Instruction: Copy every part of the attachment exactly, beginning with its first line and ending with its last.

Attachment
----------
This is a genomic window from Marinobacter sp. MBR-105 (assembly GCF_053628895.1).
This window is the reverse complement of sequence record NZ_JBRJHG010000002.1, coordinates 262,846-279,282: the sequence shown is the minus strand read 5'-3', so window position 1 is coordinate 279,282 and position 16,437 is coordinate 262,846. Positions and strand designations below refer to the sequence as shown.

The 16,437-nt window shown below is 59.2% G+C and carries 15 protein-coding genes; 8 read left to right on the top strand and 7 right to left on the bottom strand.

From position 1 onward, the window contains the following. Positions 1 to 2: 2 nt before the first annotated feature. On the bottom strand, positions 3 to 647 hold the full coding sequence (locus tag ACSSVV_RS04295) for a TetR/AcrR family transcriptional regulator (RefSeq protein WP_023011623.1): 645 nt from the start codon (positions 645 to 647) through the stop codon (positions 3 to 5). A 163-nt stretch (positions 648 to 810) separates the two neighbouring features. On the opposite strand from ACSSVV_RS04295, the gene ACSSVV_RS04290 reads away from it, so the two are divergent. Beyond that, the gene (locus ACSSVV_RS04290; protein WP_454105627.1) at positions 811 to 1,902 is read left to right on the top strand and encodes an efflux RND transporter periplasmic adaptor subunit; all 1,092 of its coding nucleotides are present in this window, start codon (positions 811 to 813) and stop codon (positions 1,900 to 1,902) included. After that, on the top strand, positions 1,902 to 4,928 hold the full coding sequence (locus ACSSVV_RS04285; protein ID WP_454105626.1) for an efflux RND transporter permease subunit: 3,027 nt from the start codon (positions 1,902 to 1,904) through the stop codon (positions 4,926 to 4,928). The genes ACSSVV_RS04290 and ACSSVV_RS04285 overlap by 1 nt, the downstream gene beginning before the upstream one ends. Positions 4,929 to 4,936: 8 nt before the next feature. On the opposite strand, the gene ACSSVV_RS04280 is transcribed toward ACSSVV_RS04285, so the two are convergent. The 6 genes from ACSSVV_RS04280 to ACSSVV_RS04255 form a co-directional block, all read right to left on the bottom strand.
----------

This is a genomic window from Marinobacter sp. MBR-105 (assembly GCF_053628895.1).
This window is the reverse complement of sequence record NZ_JBRJHG010000002.1, coordinates 262,846-279,282: the sequence shown is the minus strand read 5'-3', so window position 1 is coordinate 279,282 and position 16,437 is coordinate 262,846. Positions and strand designations below refer to the sequence as shown.

The 16,437-nt window shown below is 59.2% G+C and carries 15 protein-coding genes; 8 read left to right on the top strand and 7 right to left on the bottom strand.

From position 1 onward, the window contains the following. Positions 1 to 2: 2 nt before the first annotated feature. On the bottom strand, positions 3 to 647 hold the full coding sequence (locus tag ACSSVV_RS04295) for a TetR/AcrR family transcriptional regulator (RefSeq protein WP_023011623.1): 645 nt from the start codon (positions 645 to 647) through the stop codon (positions 3 to 5). A 163-nt stretch (positions 648 to 810) separates the two neighbouring features. On the opposite strand from ACSSVV_RS04295, the gene ACSSVV_RS04290 reads away from it, so the two are divergent. Beyond that, the gene (locus ACSSVV_RS04290; protein WP_454105627.1) at positions 811 to 1,902 is read left to right on the top strand and encodes an efflux RND transporter periplasmic adaptor subunit; all 1,092 of its coding nucleotides are present in this window, start codon (positions 811 to 813) and stop codon (positions 1,900 to 1,902) included. After that, on the top strand, positions 1,902 to 4,928 hold the full coding sequence (locus ACSSVV_RS04285; protein ID WP_454105626.1) for an efflux RND transporter permease subunit: 3,027 nt from the start codon (positions 1,902 to 1,904) through the stop codon (positions 4,926 to 4,928). The genes ACSSVV_RS04290 and ACSSVV_RS04285 overlap by 1 nt, the downstream gene beginning before the upstream one ends. Positions 4,929 to 4,936: 8 nt before the next feature. On the opposite strand, the gene ACSSVV_RS04280 is transcribed toward ACSSVV_RS04285, so the two are convergent. The 6 genes from ACSSVV_RS04280 to ACSSVV_RS04255 form a co-directional block, all read right to left on the bottom strand.